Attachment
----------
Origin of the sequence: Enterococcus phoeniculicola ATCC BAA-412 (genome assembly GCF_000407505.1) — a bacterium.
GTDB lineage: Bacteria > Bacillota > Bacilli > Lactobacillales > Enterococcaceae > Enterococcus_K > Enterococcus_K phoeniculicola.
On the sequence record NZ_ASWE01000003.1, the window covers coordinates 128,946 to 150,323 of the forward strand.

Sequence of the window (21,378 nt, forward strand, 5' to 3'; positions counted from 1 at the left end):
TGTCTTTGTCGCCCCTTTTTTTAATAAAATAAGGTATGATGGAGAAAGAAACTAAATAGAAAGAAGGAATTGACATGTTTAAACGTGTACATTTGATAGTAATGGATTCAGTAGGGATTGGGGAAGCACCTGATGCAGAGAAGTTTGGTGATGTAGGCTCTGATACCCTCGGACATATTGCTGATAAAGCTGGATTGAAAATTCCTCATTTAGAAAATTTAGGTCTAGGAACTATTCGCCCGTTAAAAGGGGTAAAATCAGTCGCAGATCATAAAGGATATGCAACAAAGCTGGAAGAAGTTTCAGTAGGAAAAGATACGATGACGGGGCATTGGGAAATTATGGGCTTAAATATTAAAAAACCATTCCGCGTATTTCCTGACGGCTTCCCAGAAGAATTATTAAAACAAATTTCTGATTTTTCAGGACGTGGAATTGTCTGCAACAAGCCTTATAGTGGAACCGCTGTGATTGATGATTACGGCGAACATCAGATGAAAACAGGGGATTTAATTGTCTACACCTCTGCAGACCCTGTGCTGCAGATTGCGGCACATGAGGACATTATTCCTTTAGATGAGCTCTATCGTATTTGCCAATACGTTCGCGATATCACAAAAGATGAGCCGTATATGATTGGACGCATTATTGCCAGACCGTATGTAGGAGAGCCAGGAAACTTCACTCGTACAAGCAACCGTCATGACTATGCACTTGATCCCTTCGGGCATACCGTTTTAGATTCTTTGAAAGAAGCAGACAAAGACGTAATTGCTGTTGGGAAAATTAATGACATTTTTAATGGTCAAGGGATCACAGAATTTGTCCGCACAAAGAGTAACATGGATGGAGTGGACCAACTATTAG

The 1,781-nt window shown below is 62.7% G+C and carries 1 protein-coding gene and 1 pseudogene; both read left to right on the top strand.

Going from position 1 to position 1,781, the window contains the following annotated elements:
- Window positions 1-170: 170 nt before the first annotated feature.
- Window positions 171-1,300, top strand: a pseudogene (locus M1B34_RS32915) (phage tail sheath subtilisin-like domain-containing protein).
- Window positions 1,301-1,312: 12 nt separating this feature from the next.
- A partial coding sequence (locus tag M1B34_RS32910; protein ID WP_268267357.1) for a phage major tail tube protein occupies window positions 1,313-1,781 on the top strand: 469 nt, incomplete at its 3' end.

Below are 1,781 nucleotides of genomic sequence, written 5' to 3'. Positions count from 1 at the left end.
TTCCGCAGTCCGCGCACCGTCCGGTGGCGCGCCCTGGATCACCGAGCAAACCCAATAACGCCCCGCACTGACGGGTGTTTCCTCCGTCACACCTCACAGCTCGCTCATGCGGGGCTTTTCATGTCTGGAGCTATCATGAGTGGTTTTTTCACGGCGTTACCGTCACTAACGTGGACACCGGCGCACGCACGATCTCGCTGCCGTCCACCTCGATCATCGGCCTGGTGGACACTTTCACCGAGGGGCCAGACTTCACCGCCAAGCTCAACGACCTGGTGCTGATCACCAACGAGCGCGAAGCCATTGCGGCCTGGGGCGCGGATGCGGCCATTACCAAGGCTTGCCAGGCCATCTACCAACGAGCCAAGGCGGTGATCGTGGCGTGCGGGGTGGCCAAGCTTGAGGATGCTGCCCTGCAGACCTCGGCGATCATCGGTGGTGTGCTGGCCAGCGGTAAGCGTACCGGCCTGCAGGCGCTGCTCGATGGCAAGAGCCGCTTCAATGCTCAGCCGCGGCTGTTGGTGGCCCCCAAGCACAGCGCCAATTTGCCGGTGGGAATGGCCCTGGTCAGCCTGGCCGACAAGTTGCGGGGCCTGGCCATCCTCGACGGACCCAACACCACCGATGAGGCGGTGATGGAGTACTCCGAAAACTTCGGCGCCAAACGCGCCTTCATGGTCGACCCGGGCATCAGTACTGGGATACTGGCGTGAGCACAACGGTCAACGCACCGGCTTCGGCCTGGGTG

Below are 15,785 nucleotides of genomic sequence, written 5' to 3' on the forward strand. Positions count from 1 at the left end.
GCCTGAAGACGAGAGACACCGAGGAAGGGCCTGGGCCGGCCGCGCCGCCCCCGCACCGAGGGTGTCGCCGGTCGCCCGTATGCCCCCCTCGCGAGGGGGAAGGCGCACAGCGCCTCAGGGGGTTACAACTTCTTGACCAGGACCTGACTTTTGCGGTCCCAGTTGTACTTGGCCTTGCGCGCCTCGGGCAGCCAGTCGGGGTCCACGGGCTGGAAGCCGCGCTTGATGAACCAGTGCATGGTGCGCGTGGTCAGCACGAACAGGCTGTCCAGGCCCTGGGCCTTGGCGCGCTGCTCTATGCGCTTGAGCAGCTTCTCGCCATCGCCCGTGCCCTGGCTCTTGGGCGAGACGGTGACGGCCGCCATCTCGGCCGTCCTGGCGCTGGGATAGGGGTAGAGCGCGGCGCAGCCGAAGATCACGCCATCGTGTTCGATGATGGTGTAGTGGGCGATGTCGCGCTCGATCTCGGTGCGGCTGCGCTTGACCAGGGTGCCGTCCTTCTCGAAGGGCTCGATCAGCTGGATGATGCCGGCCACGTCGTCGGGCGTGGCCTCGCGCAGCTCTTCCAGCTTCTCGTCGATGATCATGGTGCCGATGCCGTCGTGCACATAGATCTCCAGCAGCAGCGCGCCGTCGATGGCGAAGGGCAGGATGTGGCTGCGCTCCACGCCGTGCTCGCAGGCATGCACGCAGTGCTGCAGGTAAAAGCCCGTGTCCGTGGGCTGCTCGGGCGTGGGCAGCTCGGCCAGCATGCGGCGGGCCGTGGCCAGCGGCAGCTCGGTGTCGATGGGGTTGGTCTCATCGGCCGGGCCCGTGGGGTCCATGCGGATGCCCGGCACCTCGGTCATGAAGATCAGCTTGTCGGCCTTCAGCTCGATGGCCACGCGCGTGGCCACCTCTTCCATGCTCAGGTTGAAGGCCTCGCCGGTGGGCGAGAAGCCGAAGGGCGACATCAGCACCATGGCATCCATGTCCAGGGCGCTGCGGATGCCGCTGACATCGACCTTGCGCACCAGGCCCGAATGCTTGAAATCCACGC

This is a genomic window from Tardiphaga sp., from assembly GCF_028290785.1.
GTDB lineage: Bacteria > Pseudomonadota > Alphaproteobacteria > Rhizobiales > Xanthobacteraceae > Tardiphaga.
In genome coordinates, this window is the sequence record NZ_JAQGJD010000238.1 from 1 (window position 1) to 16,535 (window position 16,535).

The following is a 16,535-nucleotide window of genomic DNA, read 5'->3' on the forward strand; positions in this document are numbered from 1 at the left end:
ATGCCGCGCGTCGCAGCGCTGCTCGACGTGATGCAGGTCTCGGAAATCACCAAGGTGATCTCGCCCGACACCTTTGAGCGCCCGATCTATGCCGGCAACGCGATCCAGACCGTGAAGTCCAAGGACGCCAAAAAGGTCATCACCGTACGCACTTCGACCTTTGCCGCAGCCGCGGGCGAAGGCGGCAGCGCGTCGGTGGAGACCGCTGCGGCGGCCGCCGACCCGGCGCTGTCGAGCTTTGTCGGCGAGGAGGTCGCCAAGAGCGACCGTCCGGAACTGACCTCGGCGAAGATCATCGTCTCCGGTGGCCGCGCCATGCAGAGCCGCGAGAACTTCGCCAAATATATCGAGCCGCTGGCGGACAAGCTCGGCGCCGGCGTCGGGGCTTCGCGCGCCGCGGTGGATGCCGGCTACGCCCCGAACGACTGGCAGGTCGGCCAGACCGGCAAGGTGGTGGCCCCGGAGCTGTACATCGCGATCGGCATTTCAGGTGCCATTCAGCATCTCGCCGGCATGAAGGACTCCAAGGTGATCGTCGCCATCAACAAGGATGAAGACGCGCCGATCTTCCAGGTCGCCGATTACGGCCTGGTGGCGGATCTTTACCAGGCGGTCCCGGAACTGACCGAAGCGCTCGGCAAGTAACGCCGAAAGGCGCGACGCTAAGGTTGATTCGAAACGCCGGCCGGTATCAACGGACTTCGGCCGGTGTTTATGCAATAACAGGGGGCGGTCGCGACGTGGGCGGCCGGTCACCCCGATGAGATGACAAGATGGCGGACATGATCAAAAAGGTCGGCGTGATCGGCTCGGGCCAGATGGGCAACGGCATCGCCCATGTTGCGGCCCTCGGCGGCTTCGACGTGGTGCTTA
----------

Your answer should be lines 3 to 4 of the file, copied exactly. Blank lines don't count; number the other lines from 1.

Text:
On the sequence record NZ_ASWE01000003.1, the window covers coordinates 128,946 to 150,323 of the forward strand.

Sequence of the window (21,378 nt, forward strand, 5' to 3'; positions counted from 1 at the left end):